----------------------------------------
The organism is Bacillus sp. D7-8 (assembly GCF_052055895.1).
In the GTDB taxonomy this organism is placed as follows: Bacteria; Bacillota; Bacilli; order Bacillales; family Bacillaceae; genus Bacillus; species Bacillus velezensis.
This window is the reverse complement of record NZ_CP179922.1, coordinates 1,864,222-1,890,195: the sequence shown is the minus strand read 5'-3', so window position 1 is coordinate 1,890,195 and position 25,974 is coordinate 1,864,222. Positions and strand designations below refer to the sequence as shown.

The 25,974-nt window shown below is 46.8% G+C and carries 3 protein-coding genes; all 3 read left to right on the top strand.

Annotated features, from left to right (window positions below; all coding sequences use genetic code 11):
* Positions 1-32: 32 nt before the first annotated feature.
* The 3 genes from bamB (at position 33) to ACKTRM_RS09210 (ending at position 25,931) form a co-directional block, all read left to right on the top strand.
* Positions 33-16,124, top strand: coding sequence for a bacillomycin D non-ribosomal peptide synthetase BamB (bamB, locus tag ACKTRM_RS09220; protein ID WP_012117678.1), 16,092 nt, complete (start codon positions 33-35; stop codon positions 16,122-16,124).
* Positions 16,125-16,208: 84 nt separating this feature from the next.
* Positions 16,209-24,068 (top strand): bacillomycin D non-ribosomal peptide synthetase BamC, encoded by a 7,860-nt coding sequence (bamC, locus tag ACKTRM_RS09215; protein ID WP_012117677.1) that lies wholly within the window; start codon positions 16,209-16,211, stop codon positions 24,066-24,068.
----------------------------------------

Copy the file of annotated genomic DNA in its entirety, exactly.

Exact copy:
The organism is Bacillus sp. D7-8 (assembly GCF_052055895.1).
In the GTDB taxonomy this organism is placed as follows: Bacteria; Bacillota; Bacilli; order Bacillales; family Bacillaceae; genus Bacillus; species Bacillus velezensis.
This window is the reverse complement of record NZ_CP179922.1, coordinates 1,864,222-1,890,195: the sequence shown is the minus strand read 5'-3', so window position 1 is coordinate 1,890,195 and position 25,974 is coordinate 1,864,222. Positions and strand designations below refer to the sequence as shown.

The 25,974-nt window shown below is 46.8% G+C and carries 3 protein-coding genes; all 3 read left to right on the top strand.

Annotated features, from left to right (window positions below; all coding sequences use genetic code 11):
* Positions 1-32: 32 nt before the first annotated feature.
* The 3 genes from bamB (at position 33) to ACKTRM_RS09210 (ending at position 25,931) form a co-directional block, all read left to right on the top strand.
* Positions 33-16,124, top strand: coding sequence for a bacillomycin D non-ribosomal peptide synthetase BamB (bamB, locus tag ACKTRM_RS09220; protein ID WP_012117678.1), 16,092 nt, complete (start codon positions 33-35; stop codon positions 16,122-16,124).
* Positions 16,125-16,208: 84 nt separating this feature from the next.
* Positions 16,209-24,068 (top strand): bacillomycin D non-ribosomal peptide synthetase BamC, encoded by a 7,860-nt coding sequence (bamC, locus tag ACKTRM_RS09215; protein ID WP_012117677.1) that lies wholly within the window; start codon positions 16,209-16,211, stop codon positions 24,066-24,068.